Mammogram May Not Always Show Cancer

By: Brittany Gunter
By: Brittany Gunter

An Omaha woman just found out she has breast cancer, but her mammogram results just 8 months earlier came back negative. Now she’s sharing her story in hopes to inform other patients.

66-year-old Michele Carroll is a mother and grandmother in a big and close-knit family. It was tough for all of them when her husband recently passed away of cancer. She then decided she needed to get tested.

“I just couldn’t stand the idea of my kids going through what they had gone through with their father,” said Michele.

She was relieved when her mammogram results came back negative. “I was just really thankful that everything was clear and I didn’t have to worry about anything.”

It turns out she did have something to worry about though. Around 8 months after the screening she noticed some changes on one of her breasts, so she went to a doctor. After more tests she learned she had Stage III breast cancer. The family was shocked.

“We had to figure out for ourselves, how do we go from a mammogram that’s read as normal, to having a very large mass,” said her son John Carroll.

Through research they found out the reason her test results came back negative was because she has dense breasts, so it was difficult for the radiologist to see the cancer. Michele hadn’t gotten a mammogram in a while, so the radiologist had nothing to compare the image too.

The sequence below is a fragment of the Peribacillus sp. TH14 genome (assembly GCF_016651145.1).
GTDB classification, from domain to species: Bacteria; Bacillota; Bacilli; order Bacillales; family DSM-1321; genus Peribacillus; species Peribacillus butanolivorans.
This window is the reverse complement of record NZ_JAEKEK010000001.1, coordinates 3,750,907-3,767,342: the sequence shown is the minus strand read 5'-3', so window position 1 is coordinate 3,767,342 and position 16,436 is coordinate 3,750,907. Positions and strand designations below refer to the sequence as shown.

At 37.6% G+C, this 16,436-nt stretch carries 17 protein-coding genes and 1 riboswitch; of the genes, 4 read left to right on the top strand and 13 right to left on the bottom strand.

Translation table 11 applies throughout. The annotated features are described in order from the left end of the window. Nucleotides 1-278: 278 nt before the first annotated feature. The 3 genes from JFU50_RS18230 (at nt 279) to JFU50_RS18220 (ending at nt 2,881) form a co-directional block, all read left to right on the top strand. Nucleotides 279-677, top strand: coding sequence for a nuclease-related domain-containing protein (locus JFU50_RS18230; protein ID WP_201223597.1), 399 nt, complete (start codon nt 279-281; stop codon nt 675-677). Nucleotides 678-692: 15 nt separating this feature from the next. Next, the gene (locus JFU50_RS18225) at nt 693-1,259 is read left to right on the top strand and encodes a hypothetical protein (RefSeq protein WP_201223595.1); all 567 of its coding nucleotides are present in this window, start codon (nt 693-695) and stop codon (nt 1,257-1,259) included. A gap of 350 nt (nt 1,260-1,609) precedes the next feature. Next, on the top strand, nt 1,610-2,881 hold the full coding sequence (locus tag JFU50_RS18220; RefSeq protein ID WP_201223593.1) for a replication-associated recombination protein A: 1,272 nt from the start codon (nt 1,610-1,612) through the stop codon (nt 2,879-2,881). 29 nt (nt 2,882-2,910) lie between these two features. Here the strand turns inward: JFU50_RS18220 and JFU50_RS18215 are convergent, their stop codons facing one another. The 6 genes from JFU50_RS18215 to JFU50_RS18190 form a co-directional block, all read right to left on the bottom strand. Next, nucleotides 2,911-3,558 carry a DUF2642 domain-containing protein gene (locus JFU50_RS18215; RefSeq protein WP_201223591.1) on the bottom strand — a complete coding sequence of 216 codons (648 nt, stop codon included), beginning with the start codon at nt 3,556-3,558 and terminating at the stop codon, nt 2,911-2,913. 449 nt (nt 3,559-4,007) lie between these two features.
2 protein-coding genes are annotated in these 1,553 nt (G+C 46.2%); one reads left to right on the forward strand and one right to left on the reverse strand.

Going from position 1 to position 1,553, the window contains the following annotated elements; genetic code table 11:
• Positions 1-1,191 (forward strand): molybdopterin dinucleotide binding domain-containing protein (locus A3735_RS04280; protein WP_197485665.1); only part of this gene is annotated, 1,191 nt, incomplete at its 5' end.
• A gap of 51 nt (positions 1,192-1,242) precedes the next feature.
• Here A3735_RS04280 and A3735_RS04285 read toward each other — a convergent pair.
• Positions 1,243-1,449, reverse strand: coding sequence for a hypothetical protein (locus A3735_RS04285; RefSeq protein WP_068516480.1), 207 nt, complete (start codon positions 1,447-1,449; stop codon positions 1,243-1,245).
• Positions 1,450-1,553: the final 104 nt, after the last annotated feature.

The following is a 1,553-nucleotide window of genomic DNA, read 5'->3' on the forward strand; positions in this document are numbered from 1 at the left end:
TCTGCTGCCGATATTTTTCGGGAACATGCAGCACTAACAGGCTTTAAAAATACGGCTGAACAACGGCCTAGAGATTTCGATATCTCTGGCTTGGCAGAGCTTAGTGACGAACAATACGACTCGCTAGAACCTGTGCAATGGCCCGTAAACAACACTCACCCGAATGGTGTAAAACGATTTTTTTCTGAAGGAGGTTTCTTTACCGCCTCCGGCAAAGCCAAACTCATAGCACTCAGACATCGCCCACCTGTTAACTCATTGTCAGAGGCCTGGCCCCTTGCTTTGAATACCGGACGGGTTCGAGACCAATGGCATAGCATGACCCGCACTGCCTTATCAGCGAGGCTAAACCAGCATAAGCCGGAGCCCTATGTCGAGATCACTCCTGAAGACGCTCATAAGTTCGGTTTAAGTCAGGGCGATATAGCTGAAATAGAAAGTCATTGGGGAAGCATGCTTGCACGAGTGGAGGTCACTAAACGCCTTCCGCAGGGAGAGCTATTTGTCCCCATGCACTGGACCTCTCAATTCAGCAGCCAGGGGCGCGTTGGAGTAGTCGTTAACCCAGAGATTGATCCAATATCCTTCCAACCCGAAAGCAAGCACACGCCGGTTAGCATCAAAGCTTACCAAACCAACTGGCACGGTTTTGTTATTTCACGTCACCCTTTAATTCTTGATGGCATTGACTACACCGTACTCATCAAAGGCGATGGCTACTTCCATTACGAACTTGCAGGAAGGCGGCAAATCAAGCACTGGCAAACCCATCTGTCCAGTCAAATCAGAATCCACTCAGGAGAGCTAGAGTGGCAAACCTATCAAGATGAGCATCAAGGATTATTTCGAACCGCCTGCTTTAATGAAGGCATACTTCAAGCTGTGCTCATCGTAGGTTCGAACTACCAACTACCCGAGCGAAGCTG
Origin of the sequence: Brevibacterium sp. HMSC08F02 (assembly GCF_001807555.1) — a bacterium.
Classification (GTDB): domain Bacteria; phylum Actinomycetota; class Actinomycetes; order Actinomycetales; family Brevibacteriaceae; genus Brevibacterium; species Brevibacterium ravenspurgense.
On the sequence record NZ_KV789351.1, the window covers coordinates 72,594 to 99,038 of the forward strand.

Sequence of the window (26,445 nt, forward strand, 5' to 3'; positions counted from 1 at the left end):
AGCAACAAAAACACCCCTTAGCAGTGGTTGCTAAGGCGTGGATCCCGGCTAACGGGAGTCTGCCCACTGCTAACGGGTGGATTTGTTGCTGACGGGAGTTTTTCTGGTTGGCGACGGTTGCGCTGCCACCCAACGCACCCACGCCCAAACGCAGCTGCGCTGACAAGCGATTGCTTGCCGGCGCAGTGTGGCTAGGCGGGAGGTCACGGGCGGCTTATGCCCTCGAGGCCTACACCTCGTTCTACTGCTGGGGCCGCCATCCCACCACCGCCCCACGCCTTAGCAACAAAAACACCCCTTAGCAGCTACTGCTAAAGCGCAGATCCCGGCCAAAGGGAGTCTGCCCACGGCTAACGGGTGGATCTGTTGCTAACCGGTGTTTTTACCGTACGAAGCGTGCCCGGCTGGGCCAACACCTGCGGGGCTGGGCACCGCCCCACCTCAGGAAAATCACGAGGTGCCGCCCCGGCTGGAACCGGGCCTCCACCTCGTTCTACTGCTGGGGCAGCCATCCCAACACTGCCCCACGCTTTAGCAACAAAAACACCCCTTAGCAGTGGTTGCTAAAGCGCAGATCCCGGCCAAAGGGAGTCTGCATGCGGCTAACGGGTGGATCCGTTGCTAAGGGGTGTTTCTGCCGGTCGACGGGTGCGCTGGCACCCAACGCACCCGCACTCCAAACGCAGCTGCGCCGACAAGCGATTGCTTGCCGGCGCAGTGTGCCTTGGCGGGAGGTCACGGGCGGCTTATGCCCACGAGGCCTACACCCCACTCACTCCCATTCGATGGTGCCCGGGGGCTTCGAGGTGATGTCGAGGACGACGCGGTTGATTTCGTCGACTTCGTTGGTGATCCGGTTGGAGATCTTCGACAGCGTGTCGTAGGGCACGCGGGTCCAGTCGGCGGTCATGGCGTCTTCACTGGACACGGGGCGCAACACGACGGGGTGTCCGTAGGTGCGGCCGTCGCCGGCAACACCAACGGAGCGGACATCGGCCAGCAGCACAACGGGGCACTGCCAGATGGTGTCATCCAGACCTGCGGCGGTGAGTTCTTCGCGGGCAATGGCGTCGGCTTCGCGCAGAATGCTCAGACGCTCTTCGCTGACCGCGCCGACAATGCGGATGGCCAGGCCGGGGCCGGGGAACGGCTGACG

If you take a look at different images, breasts that are denser show up very white instead of clear.

Dr. Janet Grange said, “The more white you have in your native breast, the harder it can be to see cancer. It’s kind of like hunting for polar bears in a blizzard.”

Grange specializes in breast cancer. She says women with dense breasts shouldn’t be discouraged though. There are alternate screenings like a 3D mammogram or ultrasound.

She says it is a good thing for women to be aware if they have dense breasts or not. She says it’s important to ask that question and make sure you keep up with your own breast health. If you notice there’s anything different, tell doctors before the mammogram.

“It’s just one more tool that you can know about your body to keep yourself safe,” said Grange.

Currently there’s no law that says doctors must give out information on breast density to patients in Nebraska. Now the Carroll’s are hoping to change that.

They are asking everyone to contact their legislator to try and get a law passed here.

Michele is currently getting ready to start her treatment Monday and undergo a double mastectomy. She hopes her story will help others know the questions to ask when they get a mammogram.

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